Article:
e.   What are your ground transportation needs? What if the price is higher than expected? Will you
             be able to add to your budget?
        f.   Make sure you collect money for visas and exit fees, if applicable; students will feel “broke” by
             the end of the trip.
        g.   Where are ATM machines? How can you and your students get more money if necessary?
        h.   Have contingency plans.


4. Business Office Lessons
      a. Have fees approved early – this means an early budget.
      b. Do you need to use a tuition differential or is this a “fee” – never, ever “pay for something
         yourself” (I did have a colleague do this, what a disaster!)
      c. How will students see the bill? Will it be correct?
      d. Have a designated support person to help you if needed in filling out forms.
      e. Understand how to pay your travel agent and hotels, etc.
               i. Not everyone will be an approved vendor – especially if you are working in a developing
                  nation.
      f. Factor in Mandatory Emergency Medical Insurance – remember this is different than what most
         people believe is “travel insurance.”
      g. Discover what are local vs. system policies. When there is a difference, seek out clarification.
      h. Policies the business office must follow change often – be flexible and understand what
         constraints they are under.
      i. Understand the PO Process:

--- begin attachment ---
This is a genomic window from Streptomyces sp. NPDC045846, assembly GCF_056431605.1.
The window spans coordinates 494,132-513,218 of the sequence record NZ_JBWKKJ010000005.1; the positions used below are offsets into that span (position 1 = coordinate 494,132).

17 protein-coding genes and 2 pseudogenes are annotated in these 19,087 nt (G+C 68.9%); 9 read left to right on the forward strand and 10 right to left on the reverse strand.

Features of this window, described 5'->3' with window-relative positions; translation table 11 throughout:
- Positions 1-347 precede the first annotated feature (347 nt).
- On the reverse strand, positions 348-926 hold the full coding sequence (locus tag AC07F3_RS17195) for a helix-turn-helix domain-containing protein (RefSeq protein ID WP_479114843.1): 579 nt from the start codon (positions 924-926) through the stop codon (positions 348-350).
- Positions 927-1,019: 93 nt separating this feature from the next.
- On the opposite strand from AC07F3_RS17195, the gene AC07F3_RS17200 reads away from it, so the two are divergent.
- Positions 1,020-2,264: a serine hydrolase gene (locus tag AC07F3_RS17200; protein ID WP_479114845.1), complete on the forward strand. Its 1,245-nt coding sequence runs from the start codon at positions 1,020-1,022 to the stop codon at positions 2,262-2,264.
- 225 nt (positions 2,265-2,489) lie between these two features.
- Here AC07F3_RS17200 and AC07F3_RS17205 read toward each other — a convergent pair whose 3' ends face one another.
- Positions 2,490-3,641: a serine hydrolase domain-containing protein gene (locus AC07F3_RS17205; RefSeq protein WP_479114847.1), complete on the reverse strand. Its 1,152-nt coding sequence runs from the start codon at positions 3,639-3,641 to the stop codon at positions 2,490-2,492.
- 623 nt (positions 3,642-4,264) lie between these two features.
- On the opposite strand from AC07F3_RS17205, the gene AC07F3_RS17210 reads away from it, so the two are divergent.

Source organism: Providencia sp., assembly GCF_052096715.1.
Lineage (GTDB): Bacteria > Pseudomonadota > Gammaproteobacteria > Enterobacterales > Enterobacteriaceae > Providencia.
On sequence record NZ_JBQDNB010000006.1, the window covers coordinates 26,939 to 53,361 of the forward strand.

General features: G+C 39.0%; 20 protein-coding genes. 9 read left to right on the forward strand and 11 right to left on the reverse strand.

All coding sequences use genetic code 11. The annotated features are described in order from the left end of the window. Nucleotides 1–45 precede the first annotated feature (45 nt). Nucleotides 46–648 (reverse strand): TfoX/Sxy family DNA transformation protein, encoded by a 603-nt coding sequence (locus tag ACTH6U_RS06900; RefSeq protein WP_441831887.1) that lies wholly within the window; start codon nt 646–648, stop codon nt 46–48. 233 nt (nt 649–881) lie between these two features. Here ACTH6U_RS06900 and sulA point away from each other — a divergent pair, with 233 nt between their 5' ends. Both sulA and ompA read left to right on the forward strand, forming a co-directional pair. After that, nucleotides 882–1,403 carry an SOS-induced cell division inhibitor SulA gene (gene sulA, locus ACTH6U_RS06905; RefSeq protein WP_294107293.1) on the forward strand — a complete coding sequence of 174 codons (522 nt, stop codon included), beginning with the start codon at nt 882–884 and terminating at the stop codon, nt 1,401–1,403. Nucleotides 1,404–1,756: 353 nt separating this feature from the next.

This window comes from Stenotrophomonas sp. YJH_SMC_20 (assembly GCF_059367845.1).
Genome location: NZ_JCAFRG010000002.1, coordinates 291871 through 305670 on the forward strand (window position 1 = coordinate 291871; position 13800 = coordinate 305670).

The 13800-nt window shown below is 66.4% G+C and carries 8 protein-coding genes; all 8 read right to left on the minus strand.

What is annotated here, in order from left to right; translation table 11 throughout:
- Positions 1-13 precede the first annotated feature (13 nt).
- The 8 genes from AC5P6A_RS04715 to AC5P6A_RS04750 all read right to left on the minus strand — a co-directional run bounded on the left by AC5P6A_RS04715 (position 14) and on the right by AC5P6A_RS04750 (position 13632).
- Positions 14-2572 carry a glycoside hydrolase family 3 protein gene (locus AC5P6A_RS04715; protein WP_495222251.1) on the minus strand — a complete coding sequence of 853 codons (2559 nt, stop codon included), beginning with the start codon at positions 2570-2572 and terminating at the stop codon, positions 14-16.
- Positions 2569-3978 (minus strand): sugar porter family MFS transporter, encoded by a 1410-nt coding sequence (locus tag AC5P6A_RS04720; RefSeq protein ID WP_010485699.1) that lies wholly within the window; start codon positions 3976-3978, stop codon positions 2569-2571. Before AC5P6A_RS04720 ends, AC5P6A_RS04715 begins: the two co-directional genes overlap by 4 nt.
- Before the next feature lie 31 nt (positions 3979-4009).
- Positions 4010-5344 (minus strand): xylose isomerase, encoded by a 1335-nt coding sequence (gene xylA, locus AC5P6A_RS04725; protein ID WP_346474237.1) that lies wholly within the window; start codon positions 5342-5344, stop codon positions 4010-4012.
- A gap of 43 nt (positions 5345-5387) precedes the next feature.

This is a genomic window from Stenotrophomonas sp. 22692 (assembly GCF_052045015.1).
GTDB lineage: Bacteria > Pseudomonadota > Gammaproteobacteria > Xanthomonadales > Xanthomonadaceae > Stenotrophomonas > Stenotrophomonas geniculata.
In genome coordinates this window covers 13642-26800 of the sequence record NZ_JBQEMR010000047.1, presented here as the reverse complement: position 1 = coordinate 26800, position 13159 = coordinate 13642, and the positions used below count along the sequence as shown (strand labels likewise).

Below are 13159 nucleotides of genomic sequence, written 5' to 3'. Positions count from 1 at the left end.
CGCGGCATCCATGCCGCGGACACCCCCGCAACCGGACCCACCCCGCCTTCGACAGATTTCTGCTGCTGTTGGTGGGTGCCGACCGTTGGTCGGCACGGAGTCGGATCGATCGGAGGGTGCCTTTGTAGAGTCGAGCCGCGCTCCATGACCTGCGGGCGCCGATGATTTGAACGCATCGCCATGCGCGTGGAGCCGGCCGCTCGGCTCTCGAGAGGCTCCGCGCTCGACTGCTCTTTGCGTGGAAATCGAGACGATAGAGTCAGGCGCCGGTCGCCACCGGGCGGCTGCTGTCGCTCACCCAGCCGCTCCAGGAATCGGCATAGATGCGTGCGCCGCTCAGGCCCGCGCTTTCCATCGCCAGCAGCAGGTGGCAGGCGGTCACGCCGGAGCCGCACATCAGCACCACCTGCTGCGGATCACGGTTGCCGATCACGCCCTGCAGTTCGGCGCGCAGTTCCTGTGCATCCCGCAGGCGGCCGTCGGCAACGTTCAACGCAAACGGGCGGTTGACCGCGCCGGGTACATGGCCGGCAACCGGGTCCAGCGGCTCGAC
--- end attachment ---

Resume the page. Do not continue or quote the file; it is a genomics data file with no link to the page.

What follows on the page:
i. Who is an approved vendor? How do you get a vendor approved?
              ii. How much time do you need for varied forms?
             iii. Can you have an open account at a local store for your misc. needs
             iv. Who needs to approve your PO’s?
      j. How do you get your donations to your NGO group? Can you partner locally with another
         nonprofit? Do you need to process this through your own pay check? Can you use pay-pal?
         Must you use cash?


5. Health and Safety First
      a. What is your evacuation plan? Where are local medical emergency plans?
      b. First Aid
                i. First Aid Kit is needed by college we can take with us.
               ii. Take a First Aid class and become certified
              iii. Carry smaller first aid kits always.
              iv. Encourage students to take a first aid class.
      c. Knowledge
                i. Know the medical health of your students. Note: food allergies might not manifest
                   themselves until you are there, eating the local food.
               ii. Know the mental health of your students if possible.
      d. Buddy Systems


6. “Classroom” Suggestions
       a. What dates should you have them reserve for meetings before and after the trip? Don’t depend
          upon “let’s see when folks are free” for the follow up.
       b. D2L is your friend.
               i. Post videos about your country from You.Tube so they can see it!
              ii. Discussion Boards
                       1. For basic lessons
                       2. For “get to know me!”


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                           3. For “I’m packing this – what are you bringing?”
                 iii. Assignments and Rubrics, etc.
        c.   There are many resources about getting students ready for travel. The best one I found
             was:http://www.pacific.edu/sis/culture/index.htm
        d.   Videos on You.Tube and PBS are especially great.
        e.   How much can you “teach” before you go? Be realistic on what they can read/discuss there – I